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This Easter we're having eggs...

Spacer issue three, volume eight  

Easter Basket

Pity Eggs. I always had a wonderful Easter, as each year my parents put on an early morning hunt for myself and my sisters to Easter Rabbitshunt for our individual baskets. These were beautiful, old-fashioned wicker baskets overflowing with the chocolates we loved and cleverly hidden by my parents to make them all the more sweet when we finally found them. Examples of hiding places: trash cans, under a pile of bricks, behind the Christmas decorations in the basement, etc. Baby DuckAll right, but where in this Rockwellian picture come the Pity Eggs. Well you need to understand Anderson Time, my parents were never less than 30 minutes late to anything in their lives; hence Anderson Time. After our hunt at home we would join our relatives for our local club's egg hunt and then brunch. If you've ever been to a large Easter egg hunt you know they last exactly five minutes! Well year after year I hit the grass 25 minutes late to find empty tin foil. Don't worry, I would eventually get mine at brunch, invariably theLaughing Rabbits person in the rabbit suit (isn't there always a person in a rabbit suit?) would notice my empty basket and deliver eggs and other treats to fill my quota; Pity Eggs. Now you have to remember that whatever I received at the club, I already had a beautiful basket at home brimming with Easter chocolates. No real harm done. At Woodhouse you know we can help you "fill that basket", in fact we can send that basket. As you Nest & Chickcan see we have an assortment that ranges from 10" rabbits to solid classic rabbits to bunnies that just can't seem to stop laughing. Add in ducks and chicks, an assortment of filled eggs, as well as vegetables and you have the makings of a fabulous Easter celebration. No need for Pity Eggs here! Happy Easter everyone!

John and Tracy Wood Anderson

Belle Glos Logo

Belle Glos may not be an instantly familiar name, but its heritage is Napa Valley gold. Founded by winemaker Joseph Wagner and named in honor of his grandmother, Lorna Belle Glos Wagner, Belle Glos makes some of the best American Pinot Noirs I have ever tasted. But wait, Wagner, Wagner, Wagner, oh yeah, a little winery named Caymus has a bunch of Wagners. Yes, that's his family winery where his father and grandparents were founders and what they have done for cabernet, Joe is doing for Pinot Noir. He produces three Pinots, one each from coastal Sonoma, Monterey and Santa Barbara County vineyards. We tasted the 2009 Belle Glos, Clark & Telephone Vineyard from Santa Maria Valley in Santa Barbara County ($44). We discovered aromas of cherry, currants, black cherry and smoke while the palate rewarded us with vanilla, cassis, cherry and dark chocolate. An extremely well balanced wine with a long finish. I have tried all three of the wines multiple times and they are among the very best, but Pinot with chocolate?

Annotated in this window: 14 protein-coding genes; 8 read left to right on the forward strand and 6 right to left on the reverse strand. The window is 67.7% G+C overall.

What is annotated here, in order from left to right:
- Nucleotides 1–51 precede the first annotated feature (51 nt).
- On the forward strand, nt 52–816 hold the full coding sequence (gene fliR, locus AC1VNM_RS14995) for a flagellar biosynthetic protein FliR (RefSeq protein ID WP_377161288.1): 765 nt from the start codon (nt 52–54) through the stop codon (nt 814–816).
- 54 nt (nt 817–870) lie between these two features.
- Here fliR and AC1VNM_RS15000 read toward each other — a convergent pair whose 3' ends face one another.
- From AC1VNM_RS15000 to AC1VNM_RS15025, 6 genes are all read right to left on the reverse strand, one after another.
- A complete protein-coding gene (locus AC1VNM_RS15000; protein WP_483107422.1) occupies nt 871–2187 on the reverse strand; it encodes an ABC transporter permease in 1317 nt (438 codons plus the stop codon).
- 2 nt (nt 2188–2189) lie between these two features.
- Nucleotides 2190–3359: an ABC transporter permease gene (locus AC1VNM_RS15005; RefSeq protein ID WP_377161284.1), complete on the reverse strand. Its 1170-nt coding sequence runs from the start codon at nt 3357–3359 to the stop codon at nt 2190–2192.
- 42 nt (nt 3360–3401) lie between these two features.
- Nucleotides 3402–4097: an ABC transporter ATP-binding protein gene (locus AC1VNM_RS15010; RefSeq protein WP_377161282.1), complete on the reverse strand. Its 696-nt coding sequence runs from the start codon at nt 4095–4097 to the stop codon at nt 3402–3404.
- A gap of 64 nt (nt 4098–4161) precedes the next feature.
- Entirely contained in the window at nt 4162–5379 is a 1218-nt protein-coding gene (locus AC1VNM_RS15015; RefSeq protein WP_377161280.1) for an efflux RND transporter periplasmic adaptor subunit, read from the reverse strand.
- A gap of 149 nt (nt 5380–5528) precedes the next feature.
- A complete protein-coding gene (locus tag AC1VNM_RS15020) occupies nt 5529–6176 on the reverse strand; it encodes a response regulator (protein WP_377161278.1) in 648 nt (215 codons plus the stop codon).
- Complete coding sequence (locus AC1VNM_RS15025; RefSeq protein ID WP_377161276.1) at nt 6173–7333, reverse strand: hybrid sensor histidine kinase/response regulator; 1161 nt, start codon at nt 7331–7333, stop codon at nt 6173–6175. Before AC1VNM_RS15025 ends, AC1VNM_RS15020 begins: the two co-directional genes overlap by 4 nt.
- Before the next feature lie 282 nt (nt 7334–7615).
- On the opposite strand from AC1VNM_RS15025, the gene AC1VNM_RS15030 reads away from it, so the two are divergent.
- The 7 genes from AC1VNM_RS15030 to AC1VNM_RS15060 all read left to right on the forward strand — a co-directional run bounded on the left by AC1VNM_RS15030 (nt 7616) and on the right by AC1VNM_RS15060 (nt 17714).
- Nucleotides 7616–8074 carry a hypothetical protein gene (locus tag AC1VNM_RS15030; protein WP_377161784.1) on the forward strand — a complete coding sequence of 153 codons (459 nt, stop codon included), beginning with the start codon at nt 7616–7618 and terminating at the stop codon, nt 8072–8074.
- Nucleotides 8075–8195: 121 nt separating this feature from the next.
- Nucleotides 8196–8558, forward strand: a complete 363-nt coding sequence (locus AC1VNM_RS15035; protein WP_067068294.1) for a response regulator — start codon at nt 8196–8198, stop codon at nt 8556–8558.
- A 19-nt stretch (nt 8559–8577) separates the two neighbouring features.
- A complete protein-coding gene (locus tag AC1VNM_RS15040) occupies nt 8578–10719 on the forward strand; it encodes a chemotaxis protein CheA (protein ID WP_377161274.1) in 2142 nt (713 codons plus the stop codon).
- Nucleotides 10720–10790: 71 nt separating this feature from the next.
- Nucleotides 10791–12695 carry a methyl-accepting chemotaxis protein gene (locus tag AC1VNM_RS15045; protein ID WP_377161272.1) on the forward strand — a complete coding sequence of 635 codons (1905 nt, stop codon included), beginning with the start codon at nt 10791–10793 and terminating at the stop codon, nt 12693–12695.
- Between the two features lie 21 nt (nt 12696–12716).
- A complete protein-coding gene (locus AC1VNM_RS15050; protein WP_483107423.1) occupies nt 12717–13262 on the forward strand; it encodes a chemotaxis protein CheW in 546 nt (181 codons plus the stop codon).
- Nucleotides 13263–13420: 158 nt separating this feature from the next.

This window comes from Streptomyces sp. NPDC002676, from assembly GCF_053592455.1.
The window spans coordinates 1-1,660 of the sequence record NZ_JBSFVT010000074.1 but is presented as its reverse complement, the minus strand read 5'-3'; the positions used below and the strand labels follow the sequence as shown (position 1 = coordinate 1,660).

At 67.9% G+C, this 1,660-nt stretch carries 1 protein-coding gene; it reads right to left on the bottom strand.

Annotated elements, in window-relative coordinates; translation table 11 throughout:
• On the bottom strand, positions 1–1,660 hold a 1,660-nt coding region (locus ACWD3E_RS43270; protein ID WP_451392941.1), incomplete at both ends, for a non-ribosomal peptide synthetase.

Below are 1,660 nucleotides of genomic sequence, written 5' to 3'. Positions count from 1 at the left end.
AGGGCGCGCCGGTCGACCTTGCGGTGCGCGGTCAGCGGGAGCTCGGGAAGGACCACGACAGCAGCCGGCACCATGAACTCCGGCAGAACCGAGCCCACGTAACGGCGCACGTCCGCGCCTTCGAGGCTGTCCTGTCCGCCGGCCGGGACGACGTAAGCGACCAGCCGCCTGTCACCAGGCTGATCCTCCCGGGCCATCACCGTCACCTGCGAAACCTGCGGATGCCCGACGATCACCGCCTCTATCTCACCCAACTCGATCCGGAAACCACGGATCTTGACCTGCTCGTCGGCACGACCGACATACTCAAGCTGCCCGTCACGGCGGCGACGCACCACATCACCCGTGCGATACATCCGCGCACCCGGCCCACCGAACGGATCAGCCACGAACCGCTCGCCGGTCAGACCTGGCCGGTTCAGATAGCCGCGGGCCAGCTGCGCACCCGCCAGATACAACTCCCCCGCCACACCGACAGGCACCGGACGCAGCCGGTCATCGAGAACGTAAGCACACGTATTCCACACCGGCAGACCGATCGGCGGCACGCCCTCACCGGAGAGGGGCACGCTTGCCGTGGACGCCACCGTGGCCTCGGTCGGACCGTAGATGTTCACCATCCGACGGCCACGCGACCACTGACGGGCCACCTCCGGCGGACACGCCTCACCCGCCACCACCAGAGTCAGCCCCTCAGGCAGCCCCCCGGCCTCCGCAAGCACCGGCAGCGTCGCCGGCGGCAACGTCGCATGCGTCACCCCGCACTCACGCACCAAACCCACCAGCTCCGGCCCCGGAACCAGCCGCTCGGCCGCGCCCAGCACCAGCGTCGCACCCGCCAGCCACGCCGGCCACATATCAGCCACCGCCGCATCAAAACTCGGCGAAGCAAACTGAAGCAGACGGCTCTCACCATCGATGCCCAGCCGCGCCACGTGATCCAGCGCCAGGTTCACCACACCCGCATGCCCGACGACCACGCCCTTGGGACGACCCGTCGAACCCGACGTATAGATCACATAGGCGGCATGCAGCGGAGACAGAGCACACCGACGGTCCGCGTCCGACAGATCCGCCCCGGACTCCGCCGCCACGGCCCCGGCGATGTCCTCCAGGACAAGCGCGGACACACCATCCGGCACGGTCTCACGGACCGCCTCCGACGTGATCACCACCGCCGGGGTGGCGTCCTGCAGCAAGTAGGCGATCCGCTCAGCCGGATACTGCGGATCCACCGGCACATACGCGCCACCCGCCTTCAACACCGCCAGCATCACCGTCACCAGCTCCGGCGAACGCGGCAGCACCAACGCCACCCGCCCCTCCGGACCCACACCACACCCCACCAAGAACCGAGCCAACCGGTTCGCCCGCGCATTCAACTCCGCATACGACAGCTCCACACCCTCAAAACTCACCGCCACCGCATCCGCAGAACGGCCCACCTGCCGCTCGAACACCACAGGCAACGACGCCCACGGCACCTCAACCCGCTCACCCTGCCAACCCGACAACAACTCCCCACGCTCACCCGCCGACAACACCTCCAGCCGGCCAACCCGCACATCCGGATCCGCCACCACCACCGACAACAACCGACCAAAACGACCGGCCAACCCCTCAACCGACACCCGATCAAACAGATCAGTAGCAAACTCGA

Yes, indeed! Beautiful with the Champagne Truffle (brings out the vanilla), Sur del Lago (compliments the fruitiness and chocolate in the wine), Thai Ginger, Honey, Praline Noisette, Quatre Epices and Wild Cherry.
Belle Glos is not the easiest wine to find, but it is well worth the effort and when you do find it put some away, it's even better with a little age.




Serves 12-24 as hors d'oeuvres

Here is a little springtime canape for your Easter-time entertaining. Just about everybody was served peas and carrots as a child with mixed reviews I'm sure. Well, here is a slightly more sophisticated version that makes a light, refreshing one bite morsel that may help balance out all that ham and bacon one usually enjoys this time of year. Of course, there is just a little chocolate in there for your heart.

Peas & Carrots

For the Peas:
2 Tablespoons finely minced shallot
1 Tablespoon butter
1 cup heavy cream
12 ozs. frozen petite peas
1/2 teaspoon fine sea salt

Heat a small saucepan over medium heat. Add the butter, then the shallots and saute until soft, but not brown. Add the cream and reduce by half. (Watch it, the cream tends to bubble up and over - you may have to reduce the heat to low.) Add the peas, and heat through. Cover and cook until tender (a few minutes is all it takes). Add the salt. In a food processor, puree the peas until smooth. Press the peas through a strainer and chill.

For the Chocolate Mint Goat Cheese:
4 ozs. fresh goat cheese, at room temp.
4 ozs. cream cheese, at room temp.
2 Tablespoons finely chopped fresh mint leaves
1/2 oz. 64% dark chocolate, grated on a cheese grater) or finely chopped)
1/4 teaspoon ground cumin
1/2 teaspoon salt

In a small mixing bowl, combine all ingredients. Ta Da.

To Assemble:
6 big fat carrots
blanched peas for garnish

Peel the carrots and from the fat end, cut into 1/4 inch coins. You want them to be big enough to make a good bite. so you will not use the entire carrot for this dish. (For extra fun garnish, use a vegetable peeler to cut ribbons of carrot then cut the ribbons into little squares. I don't think twice about doing fussy little stuff like this, but my sister might call me crazy. It wouldn't be the first time.) Spread a little of the chocolate mint goat cheese on each carrot coin (about 1/4 teaspoon). If you are adept with a piping bag, by all means use it to pipe on the pea puree, if not, just spoon a dollop of pea puree on each carrot. Garnish with extra peas and carrot squares - oh and maybe some mint leaves if you have any extra. Think of how virtuous you can feel for eating your peas and carrots!


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